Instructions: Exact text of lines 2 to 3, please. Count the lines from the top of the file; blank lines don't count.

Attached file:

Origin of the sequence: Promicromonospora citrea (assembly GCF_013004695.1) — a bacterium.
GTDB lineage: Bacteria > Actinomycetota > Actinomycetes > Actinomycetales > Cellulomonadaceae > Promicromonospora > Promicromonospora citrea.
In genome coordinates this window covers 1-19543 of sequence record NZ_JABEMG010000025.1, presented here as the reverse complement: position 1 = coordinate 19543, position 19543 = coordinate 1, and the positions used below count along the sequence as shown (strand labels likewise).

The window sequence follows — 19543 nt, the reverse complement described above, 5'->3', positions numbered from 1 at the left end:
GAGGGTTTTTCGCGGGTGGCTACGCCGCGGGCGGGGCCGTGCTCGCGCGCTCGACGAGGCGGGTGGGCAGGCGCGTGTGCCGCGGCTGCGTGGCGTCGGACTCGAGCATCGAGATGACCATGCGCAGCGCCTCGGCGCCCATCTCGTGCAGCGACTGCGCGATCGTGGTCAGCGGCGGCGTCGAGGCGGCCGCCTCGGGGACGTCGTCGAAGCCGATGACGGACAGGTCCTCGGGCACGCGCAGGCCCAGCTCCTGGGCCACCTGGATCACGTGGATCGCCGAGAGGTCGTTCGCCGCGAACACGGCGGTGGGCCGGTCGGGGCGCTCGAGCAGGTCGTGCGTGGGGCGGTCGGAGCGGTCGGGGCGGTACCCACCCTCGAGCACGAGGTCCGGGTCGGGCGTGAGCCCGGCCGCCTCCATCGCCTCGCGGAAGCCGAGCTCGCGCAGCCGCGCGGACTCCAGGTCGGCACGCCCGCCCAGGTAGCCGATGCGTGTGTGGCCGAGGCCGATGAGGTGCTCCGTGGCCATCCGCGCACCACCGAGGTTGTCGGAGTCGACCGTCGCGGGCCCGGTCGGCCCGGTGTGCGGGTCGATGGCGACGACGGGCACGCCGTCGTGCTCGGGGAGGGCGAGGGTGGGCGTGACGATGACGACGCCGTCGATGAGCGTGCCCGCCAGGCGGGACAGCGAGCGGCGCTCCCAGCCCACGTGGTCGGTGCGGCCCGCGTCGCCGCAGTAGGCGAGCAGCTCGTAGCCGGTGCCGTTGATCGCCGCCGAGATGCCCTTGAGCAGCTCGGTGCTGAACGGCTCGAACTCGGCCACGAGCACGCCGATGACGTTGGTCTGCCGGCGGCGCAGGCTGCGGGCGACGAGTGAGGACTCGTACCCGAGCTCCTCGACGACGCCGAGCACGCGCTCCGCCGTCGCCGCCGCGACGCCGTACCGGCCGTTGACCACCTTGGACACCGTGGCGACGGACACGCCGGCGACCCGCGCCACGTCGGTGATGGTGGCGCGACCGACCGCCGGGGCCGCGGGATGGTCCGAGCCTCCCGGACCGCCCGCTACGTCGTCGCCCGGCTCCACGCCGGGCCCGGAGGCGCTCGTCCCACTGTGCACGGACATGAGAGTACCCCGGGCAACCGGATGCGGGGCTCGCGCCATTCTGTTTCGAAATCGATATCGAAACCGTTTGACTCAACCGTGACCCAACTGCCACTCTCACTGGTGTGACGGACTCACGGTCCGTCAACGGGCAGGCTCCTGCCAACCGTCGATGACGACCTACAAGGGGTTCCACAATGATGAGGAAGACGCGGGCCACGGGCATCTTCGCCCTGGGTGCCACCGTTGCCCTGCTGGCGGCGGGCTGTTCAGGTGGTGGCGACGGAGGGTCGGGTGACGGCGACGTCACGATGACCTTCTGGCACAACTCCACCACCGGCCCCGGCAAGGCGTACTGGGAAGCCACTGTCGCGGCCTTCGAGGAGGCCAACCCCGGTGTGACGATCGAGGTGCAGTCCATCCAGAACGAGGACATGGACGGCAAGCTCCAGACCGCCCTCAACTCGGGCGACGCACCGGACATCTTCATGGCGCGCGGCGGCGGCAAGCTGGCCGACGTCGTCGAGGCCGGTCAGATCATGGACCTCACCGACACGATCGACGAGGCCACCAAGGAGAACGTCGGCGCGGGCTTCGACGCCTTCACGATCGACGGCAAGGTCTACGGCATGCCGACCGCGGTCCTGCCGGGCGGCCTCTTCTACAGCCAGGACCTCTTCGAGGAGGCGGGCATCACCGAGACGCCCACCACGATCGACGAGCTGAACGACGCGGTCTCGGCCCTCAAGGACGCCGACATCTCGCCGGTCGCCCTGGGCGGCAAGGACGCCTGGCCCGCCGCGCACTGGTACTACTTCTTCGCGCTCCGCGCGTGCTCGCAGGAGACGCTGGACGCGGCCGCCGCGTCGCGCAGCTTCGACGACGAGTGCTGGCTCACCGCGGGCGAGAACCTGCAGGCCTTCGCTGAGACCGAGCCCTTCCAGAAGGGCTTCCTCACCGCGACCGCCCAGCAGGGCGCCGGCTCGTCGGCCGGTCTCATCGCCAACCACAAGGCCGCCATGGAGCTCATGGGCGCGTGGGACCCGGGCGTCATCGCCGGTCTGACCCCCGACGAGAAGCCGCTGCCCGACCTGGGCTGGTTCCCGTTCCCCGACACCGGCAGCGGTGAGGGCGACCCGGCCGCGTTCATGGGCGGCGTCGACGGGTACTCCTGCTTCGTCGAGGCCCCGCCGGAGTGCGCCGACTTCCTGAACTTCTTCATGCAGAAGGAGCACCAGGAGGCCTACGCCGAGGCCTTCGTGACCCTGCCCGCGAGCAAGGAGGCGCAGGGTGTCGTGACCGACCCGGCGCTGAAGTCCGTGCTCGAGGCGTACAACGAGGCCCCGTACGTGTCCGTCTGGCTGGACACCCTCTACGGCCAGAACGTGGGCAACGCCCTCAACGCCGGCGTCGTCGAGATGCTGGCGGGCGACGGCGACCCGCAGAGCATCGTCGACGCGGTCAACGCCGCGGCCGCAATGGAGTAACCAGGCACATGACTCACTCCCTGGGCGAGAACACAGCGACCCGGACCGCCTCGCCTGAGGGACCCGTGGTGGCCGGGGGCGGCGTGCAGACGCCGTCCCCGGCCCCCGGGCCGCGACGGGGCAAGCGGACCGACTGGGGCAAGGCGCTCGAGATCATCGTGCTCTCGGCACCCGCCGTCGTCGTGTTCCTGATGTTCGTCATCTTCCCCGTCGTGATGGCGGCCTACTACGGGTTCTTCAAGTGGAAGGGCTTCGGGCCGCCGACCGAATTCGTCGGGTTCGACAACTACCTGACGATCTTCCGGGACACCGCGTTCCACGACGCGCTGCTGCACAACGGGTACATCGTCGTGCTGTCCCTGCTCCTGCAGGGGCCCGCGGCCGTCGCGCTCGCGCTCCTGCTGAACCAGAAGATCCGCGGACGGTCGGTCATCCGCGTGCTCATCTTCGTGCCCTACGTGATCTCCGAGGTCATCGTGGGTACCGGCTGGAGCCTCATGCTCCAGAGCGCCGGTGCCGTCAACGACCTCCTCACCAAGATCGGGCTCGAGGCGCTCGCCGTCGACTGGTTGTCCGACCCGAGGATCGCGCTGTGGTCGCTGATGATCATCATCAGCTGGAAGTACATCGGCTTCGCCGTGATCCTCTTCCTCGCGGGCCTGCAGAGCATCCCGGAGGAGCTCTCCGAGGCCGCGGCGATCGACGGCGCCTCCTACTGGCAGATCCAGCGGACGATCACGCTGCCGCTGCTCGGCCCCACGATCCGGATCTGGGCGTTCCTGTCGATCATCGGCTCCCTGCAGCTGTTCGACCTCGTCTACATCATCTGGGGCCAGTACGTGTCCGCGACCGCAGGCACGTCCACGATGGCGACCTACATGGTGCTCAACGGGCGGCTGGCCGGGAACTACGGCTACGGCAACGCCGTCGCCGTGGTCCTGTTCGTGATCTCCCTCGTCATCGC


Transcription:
GTDB lineage: Bacteria > Actinomycetota > Actinomycetes > Actinomycetales > Cellulomonadaceae > Promicromonospora > Promicromonospora citrea.
In genome coordinates this window covers 1-19543 of sequence record NZ_JABEMG010000025.1, presented here as the reverse complement: position 1 = coordinate 19543, position 19543 = coordinate 1, and the positions used below count along the sequence as shown (strand labels likewise).